The QiRanger Adventures

Olympic Park

with 2 comments

There are many things in my life that I am thankful for. Probably one of the greatest experiences I had while growing up was getting the opportunity to see two Olympic events when the games were in Los Angels in 1984. From that moment on, the Games had a special draw for me. Not because I thrive on the competition, but because the Games represent what humans can achieve when we set aside our petty differences and come together for a little fun.

Over the years, the Olympics have changed. Some of the changes have been good, and some haven’t been that positive. I personally don’t like the inclusion of professional athletes. I think it may be one of the rot causes to the increases in doping that has plagued many sports in recent years… but that isn’t what this journal entry is about.

No, this entry is about my trip Saturday to Seoul’s Olympic Park.

Reading descriptions about the park, I really didn’t know what to expect. I knew it was going to be large, for Lonely Planet recommends hiring a bike to tour the grounds… something that I’ll do on a return trip. But to put it into more concrete terms, this place is massive! I spent three hours walking the grounds. I could have easily spent another 3 hours walking the trails, looking at more sculptures, and actually going in the museums that are on the grounds.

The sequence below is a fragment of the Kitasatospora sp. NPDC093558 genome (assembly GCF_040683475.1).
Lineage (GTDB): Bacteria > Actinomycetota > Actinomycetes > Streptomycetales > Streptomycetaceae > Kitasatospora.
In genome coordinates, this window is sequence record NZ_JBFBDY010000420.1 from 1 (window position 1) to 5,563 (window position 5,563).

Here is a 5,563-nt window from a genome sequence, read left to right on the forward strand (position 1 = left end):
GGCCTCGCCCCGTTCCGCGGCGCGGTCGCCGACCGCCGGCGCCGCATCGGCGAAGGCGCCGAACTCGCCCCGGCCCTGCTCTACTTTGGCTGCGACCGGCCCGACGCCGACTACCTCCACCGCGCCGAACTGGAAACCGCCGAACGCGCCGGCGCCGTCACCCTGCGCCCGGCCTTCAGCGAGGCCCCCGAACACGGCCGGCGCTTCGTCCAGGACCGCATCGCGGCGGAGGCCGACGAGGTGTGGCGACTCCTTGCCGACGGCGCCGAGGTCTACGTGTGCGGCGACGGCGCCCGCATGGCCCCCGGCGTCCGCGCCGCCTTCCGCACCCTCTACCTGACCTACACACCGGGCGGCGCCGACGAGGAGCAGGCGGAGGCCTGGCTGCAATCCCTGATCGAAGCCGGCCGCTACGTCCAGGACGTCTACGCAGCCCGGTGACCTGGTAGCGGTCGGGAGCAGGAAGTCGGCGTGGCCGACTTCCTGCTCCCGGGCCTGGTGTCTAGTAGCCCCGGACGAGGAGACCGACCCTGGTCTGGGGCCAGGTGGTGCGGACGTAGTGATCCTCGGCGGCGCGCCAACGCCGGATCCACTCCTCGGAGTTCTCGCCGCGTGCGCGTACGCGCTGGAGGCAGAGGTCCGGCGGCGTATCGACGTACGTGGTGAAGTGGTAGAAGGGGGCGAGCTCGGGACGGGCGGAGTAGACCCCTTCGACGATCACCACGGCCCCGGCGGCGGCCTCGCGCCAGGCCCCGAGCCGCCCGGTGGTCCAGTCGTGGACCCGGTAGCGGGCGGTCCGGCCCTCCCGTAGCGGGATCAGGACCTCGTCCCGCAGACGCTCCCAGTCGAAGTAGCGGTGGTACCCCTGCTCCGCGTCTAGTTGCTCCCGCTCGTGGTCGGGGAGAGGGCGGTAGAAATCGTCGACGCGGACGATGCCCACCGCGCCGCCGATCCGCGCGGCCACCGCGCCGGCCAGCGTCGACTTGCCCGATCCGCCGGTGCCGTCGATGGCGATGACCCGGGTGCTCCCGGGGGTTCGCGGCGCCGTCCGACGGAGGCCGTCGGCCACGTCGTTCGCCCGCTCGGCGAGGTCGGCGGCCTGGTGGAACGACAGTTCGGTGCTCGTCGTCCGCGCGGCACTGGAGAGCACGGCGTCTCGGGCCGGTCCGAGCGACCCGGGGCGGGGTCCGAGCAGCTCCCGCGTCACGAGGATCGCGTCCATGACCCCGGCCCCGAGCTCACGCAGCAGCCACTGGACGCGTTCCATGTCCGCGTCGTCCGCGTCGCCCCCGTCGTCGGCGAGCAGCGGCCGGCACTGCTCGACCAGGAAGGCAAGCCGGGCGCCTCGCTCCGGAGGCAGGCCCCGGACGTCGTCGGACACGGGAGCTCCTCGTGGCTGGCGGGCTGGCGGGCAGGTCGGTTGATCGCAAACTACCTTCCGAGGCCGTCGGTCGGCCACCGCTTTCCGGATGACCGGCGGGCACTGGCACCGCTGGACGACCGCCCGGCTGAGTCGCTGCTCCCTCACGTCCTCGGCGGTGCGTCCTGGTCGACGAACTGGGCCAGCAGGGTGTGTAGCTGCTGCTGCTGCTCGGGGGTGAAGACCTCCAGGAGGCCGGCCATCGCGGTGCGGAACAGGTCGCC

This way...

This way...

Getting to the grounds is amazingly easy. There are two subway stations right at the park, but the best entrance is located off of Line Number 8. Getting off the train, you follow the signs and see a giant staircase leading up to the entrance plaza. In fact, when you start ascending the steps, a sensation that you’re about to see and experience something amazing cascades over you. When you arrive at the top, the World Peace Gate awaits you.

From the top of the subway stairs

From the top of the subway stairs

As soon as I saw the gate, I broke down into tears. I’m not sure what it is about the Olympics, but more often than not, the tear gates flood when I witness something like this. I quickly became fascinated with the Peace Gate and snapped several pictures. When showing Jo the lot, I commented that I couldn’t believe how many I wound up taking (over 200 in all). This is highly unusual for me, as I normally only take fifty or sixty photos when traveling. But there was so much here that my fingers were constantly hitting the shutter button.

Many, Many Faces

Many, Many Faces

The one thing I really wish I would have found out more about were the several sculptures surrounding the Peace Gate. I’m sure they were part of an artistic representation of the world’s population and how everyone came together in Seoul for peace and games. But to be honest, some of the faces looked mean and angry. not necessarily something I would have wanted on display. But that being said, they look awesome. Each sits atop a pedestal outfitted with lanterns. I can only imagine what this place looks like at night… and is definitely on the list of places to see after dark when Jo gets here.

The underside of the gate features two large artistic representations of the four cardinal directions, people, strength, and a ton of other things. I was really amazed at the work that went into creating this. However, the feature that captured my attention is housed in the center of the gate.